8 Reasons To Hold Cash (Markets Are Rational... Until They're Not)

Via RealInvestmentAdvice.com,

Over the last several weeks I have been addressing the potential for a reflexive rally from market support. I laid out three possible paths for the rally which I want to review. Let’s step back to March 23rd:

“With the breakdown of the market to the 200-dma, the market is now at a much more critical ‘make or break’ juncture. Here as some points to consider:

  1. The market triggered a short-term “sell signal” last week with a break of the 75-dma. (bearish)
  2. The market is “oversold” on a short-term basis which provides fuel for a reflexive bounce. (bullish)
  3. As I will discuss in a minute, the longer-term uptrend of the market remains intact. (bullish)
  4. Support held, again, at the rising 200-dma on Friday. (bullish)
  5. The short-term downtrend of the market continues to gain strength. (bearish)

Considering all those factors, I begin to layout the ‘possible’ paths the market could take from here. I quickly ran into the problem of there being ‘too many’ potential paths the market could take to make a legible chart for discussion purposes. However, the bulk of the paths took some form of the three I have listed below.”

  • Option 1: The market regains its bullish underpinnings, the correction concludes and the next leg of the current bull market cycle continues. It will not be a straight line higher of course, but the overall trajectory will be a pattern of rising bottoms as upper resistance levels are met and breached. (20%)
  • Option 2: The market, given the current oversold condition, provides for a reflexive bounce to the 100-dma and fails. This is where the majority of the possible paths open up. (50%)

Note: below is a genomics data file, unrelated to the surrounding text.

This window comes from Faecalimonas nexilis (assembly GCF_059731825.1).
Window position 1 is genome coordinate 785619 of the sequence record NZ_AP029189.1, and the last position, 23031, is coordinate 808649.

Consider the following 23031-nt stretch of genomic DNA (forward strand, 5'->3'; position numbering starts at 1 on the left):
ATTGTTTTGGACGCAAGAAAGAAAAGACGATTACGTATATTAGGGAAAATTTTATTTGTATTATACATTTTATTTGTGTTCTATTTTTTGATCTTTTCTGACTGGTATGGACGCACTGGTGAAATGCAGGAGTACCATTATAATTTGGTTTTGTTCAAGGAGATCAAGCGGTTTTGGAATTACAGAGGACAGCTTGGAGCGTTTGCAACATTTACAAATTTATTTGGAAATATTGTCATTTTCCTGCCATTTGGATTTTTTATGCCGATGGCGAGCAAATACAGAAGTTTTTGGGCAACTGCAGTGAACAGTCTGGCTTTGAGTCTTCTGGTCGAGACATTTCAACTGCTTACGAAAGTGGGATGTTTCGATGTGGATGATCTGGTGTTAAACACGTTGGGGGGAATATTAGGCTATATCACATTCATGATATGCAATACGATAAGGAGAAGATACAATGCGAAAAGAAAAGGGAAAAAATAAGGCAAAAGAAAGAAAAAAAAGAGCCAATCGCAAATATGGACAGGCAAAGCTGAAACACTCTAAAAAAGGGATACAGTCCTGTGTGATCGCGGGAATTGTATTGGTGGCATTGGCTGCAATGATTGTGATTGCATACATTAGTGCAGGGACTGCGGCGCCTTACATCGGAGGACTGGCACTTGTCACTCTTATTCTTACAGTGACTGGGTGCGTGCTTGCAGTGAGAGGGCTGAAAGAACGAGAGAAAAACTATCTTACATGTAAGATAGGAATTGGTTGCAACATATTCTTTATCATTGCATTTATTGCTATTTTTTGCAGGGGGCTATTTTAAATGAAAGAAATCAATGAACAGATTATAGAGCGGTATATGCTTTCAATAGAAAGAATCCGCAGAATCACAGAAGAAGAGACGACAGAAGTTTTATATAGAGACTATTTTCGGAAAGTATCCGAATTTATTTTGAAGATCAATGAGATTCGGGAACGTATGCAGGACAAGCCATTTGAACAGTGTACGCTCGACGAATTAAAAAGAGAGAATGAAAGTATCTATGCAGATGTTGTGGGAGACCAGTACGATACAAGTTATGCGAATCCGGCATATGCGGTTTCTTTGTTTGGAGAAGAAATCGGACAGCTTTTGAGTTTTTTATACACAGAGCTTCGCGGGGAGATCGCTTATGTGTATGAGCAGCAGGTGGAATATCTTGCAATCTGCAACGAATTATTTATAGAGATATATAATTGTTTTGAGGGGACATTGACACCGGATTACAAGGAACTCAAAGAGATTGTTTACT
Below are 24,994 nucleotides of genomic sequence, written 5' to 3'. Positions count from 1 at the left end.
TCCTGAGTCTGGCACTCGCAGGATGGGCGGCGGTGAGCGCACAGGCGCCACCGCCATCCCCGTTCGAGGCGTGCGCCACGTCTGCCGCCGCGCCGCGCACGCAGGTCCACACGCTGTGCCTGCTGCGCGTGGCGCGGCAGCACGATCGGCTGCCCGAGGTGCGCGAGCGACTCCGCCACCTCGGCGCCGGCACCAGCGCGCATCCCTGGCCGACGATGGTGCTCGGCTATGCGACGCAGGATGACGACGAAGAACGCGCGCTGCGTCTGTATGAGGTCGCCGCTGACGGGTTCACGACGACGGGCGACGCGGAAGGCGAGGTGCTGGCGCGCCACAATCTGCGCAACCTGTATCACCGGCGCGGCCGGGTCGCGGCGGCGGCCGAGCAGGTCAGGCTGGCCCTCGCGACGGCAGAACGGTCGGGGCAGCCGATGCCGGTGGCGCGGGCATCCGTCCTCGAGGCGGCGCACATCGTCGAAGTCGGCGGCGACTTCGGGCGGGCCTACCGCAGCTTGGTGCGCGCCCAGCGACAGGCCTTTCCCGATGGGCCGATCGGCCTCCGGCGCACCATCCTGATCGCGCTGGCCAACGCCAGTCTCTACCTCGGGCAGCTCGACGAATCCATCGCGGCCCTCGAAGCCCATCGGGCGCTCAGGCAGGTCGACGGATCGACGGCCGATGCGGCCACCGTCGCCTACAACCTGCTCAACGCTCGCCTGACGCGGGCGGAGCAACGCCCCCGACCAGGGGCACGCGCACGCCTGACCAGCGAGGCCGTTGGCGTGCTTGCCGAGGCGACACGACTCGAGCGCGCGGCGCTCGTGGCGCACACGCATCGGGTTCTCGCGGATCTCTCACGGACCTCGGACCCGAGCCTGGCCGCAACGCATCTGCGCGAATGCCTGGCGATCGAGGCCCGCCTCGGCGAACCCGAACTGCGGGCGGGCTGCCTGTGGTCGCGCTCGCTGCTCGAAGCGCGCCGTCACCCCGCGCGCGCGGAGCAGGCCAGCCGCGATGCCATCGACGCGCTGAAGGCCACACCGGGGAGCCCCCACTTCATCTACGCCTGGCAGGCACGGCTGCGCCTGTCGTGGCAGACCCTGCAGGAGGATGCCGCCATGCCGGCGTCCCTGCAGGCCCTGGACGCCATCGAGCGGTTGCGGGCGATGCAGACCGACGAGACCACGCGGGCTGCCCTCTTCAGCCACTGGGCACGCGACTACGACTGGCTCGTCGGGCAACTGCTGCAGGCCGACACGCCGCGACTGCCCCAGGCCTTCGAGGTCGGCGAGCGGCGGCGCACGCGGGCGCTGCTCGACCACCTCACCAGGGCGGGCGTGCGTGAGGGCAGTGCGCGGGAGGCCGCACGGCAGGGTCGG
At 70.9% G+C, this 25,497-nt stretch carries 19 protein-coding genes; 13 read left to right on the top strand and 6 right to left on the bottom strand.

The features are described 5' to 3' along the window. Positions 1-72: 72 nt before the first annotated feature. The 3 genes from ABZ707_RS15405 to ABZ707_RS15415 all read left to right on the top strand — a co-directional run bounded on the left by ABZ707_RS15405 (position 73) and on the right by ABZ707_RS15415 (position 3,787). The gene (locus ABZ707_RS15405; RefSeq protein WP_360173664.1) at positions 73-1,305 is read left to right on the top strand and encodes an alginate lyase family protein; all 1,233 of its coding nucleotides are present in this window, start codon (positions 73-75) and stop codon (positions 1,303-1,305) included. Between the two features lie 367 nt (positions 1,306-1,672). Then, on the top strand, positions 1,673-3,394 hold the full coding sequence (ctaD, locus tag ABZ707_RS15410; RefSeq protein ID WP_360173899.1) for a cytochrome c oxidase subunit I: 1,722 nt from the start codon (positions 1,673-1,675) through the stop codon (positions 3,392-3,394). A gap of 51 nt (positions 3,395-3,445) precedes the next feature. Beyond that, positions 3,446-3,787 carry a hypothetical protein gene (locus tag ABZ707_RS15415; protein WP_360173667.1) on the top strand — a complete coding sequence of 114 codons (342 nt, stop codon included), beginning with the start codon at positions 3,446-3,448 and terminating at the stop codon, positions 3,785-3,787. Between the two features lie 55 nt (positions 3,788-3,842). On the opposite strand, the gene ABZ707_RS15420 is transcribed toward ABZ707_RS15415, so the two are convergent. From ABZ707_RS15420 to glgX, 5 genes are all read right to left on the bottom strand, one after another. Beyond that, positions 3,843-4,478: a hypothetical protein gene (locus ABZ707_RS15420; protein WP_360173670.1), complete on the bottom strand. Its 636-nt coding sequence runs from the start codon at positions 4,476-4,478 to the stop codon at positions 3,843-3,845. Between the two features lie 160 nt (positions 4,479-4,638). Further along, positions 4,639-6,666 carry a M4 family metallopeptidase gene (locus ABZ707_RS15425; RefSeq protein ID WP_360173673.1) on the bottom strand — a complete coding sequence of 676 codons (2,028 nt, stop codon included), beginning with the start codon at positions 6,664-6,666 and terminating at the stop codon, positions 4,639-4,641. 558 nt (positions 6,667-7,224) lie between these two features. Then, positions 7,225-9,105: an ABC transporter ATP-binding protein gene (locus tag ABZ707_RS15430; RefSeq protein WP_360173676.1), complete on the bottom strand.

• The market fails at the 100-dma and then resumes the current path of decline violating the current bullish trend and officially starting the next bear market cycle. (40%)
    • The market fails at the 100-dma but maintains support at the 200-dma and begins to build a base of support to move higher. (Option 1 or 3) (20%)
    • The market fails at the 100-dma, finds support at the 200-dma, makes another rally attempt higher and then fails again resuming the current bearish path lower. (40%)
  • Option 3: The market struggles higher to the previous “double top” set in February, retraces back to the 100-dma and then moves higher. (30%)

IMPORTANT NOTE: Regardless, of any potential outcome from Friday’s close, ANY rally back to the 100-dma should be used to reduce equity holdings in portfolios. As noted in the 401k plan manager below, the triggering of coincident ‘sell signals’ and the breach of the consolidation process has reduced equity holdings in the model by 25% which is the first reduction since late 2015.”

Nearly a month later, and we are watching the “pathways” play out very close to our “guess.” 

As I stated last week:

“More importantly, we continue to trace out the ‘reflexive rally’ path. However, my guess is we are not likely done with this correctionary process as of yet. 

From a very short-term perspective, the backdrop has improved to support a continued reflexive rally next week.

The problem which now arises is the short-term oversold condition, which supported the idea of a “reflexive rally,” has largely been exhausted. Furthermore, the now declining 50-dma, which has also crossed below the 75 and 100-dma as well, suggests that some variation of “Option 2” noted above is likely. 

This is particularly the case as we enter into earnings season where estimates are extraordinarily high which provides a backdrop for disappointment.

Time To Take Some Action

I have noted previously the “mistake” that many investors make is identifying a very “specific” price target to take action. For example, in the chart above, the 100-dma, our previous target, currently resides at roughly at 2698. The mistake often made is to only take action if that specific target is met. More often than not, investors wind up disappointed. As Maxwell Smart used to say: “Missed it by that much.” 

For us, technical analysis is a critical component of the overall portfolio management process and carries just as much weight as the fundamental process. As I have often stated:

“Fundamentals tell us WHAT to buy or sell, Technicals tell us WHEN to do it.”

In our methodology and process, technical price points are “neighborhoods” rather than “specific houses.” While a buy/sell target is always identified BEFORE a transaction is made, we will execute when we get into the general “neighborhood.”